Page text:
Posted on 10/10/2012
The extensive Roy Waters theatre collection will open to the public for the first time at Royal Holloway, University of London, where people can come and view the original material during two fascinating workshops.
Visitors will be able to come to the College’s archives and see a wide range of items relating to the history of the stage and famous actors and dramatists, including Oscar Wilde.
Roy, an English teacher, had close links with Royal Holloway’s Drama Department and his diverse collection, which he spent the last 40 years of his life building, was left to the Founder’s Library as a bequest from his estate when he died aged 79 in May, 2010.
Royal Holloway will open up its Archives Reading Room between 2pm and 3pm on Monday, October 15, and the Windsor Seminar Room between 4pm and 5pm on Tuesday, October 16, for the public to take part in the two hands-on events.
Highlights of the collection include letters from Oscar Wilde and Charles Dickens, a Samuel de Wilde painting of John Philip Kemble as Falstaff, and nearly 400 pieces of sheet music, including songs performed by the actress, singer and theatre manager, Madame Vestris.
Places are limited and people are advised to confirm their attendance as soon as possible by calling 01784 443814, or visit the Roy Waters theatre collection webpage.
The workshop on Monday, October 15, will include guidance on undertaking archival research using examples from Roy’s collection.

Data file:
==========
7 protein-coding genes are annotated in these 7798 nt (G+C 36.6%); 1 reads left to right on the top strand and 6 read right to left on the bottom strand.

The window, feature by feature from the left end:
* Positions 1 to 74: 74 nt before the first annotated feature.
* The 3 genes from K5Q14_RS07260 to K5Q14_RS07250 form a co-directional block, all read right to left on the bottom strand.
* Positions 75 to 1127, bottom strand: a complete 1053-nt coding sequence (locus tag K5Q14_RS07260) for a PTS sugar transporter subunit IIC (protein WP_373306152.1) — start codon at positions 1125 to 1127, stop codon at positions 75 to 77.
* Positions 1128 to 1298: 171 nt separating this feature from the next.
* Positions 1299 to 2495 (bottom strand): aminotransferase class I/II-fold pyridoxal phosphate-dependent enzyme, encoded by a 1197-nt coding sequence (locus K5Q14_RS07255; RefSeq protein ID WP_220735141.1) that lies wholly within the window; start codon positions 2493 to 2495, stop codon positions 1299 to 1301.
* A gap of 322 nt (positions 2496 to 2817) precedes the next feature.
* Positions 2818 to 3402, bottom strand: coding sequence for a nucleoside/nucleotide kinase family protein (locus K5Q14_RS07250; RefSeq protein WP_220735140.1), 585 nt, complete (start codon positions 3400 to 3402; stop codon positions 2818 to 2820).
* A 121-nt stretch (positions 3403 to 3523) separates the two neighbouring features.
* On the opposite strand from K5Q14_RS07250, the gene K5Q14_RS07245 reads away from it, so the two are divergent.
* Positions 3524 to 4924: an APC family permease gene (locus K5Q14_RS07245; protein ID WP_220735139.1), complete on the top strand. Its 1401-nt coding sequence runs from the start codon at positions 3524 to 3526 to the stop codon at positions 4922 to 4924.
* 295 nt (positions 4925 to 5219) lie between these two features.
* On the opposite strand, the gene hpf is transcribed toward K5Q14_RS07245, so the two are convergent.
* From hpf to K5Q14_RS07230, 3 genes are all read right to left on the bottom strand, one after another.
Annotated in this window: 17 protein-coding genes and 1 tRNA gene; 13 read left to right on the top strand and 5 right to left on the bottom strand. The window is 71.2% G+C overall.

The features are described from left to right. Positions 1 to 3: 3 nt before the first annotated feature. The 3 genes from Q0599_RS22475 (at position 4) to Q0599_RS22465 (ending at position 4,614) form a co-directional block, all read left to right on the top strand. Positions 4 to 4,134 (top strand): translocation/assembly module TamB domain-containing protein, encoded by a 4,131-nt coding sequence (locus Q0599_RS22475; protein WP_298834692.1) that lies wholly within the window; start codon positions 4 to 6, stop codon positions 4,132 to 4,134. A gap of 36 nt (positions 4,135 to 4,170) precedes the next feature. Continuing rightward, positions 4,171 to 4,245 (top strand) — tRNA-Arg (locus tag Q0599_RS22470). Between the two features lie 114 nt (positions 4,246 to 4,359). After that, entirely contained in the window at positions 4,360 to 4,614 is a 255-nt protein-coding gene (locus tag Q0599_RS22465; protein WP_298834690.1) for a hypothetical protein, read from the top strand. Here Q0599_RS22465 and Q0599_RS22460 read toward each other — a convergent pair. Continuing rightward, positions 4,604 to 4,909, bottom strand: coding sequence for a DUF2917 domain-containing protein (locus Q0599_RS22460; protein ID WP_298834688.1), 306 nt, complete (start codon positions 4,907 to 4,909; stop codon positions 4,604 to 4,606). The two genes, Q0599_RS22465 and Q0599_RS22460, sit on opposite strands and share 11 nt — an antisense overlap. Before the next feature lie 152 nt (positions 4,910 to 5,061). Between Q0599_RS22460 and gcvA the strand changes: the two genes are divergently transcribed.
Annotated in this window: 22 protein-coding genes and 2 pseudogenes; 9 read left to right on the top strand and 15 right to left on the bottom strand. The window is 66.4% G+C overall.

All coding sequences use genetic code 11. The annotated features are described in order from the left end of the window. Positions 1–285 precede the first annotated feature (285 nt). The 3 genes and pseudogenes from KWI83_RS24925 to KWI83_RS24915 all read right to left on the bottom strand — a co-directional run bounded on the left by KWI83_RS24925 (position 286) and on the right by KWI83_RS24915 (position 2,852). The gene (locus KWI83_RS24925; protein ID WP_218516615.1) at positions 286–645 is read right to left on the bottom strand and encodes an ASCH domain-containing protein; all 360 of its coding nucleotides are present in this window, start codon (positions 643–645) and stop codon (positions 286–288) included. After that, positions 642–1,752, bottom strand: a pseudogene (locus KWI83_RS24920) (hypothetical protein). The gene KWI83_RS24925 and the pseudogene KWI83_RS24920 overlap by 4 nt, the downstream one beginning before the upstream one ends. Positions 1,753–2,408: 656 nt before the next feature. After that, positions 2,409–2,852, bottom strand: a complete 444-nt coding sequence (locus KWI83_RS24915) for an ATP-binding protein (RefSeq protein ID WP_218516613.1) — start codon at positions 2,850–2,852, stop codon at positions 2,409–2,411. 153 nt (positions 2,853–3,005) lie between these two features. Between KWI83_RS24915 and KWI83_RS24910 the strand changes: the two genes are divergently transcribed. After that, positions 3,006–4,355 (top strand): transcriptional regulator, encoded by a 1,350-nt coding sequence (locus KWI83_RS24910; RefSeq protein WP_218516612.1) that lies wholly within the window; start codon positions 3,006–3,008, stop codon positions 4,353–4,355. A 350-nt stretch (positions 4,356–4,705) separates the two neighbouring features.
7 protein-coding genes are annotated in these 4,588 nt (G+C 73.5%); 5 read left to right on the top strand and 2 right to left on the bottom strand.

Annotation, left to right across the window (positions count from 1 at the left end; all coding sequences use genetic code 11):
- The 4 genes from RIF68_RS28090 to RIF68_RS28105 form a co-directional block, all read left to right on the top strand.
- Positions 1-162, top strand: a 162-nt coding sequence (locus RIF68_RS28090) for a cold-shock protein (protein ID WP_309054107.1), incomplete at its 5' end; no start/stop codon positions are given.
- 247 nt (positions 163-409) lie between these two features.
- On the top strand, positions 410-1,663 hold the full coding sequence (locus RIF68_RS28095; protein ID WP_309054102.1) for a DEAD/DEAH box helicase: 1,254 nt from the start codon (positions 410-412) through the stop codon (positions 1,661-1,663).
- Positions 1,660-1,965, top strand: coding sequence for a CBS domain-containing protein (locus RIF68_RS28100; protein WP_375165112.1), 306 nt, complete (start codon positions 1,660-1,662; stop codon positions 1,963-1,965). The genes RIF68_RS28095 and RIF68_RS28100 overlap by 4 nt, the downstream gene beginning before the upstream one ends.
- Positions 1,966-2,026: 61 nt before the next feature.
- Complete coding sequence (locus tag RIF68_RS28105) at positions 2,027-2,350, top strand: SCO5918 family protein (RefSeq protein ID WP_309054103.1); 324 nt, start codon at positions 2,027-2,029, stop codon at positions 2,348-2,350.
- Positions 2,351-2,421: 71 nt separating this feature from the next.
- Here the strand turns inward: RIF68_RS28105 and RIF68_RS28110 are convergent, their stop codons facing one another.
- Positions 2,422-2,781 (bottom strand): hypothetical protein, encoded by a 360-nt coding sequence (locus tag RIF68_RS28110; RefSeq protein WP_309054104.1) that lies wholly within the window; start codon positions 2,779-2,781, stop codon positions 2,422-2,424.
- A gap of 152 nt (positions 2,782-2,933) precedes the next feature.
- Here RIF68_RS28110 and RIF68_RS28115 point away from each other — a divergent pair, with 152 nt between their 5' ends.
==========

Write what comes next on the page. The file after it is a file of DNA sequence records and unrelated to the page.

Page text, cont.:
Those attending on Tuesday, October 16, will have the opportunity for hands on engagement, with the variety of items available to include letters, playbills, newspapers, prints and photographs.
This will be followed by an evening reception between 6pm and 9pm which will include a selection of short presentations to enrich understanding of the collection, with speakers including Dr Gilli Bush-Bailey, Director of Theatre Development, at Royal Holloway.
She said: “This will be the first event of its kind held at Royal Holloway and will give the public unprecedented access to Roy’s unique collection.
“The material amassed over the course of 40 years provides a fascinating insight into theatrical entertainment through the interests of a private collector.
“Roy’s personal papers also provide an insight into the man behind the ephemera.”
David Robinson, a film critic, author, and friend of Roy, will also relate the origins and development of the theatre enthusiast’s extensive library.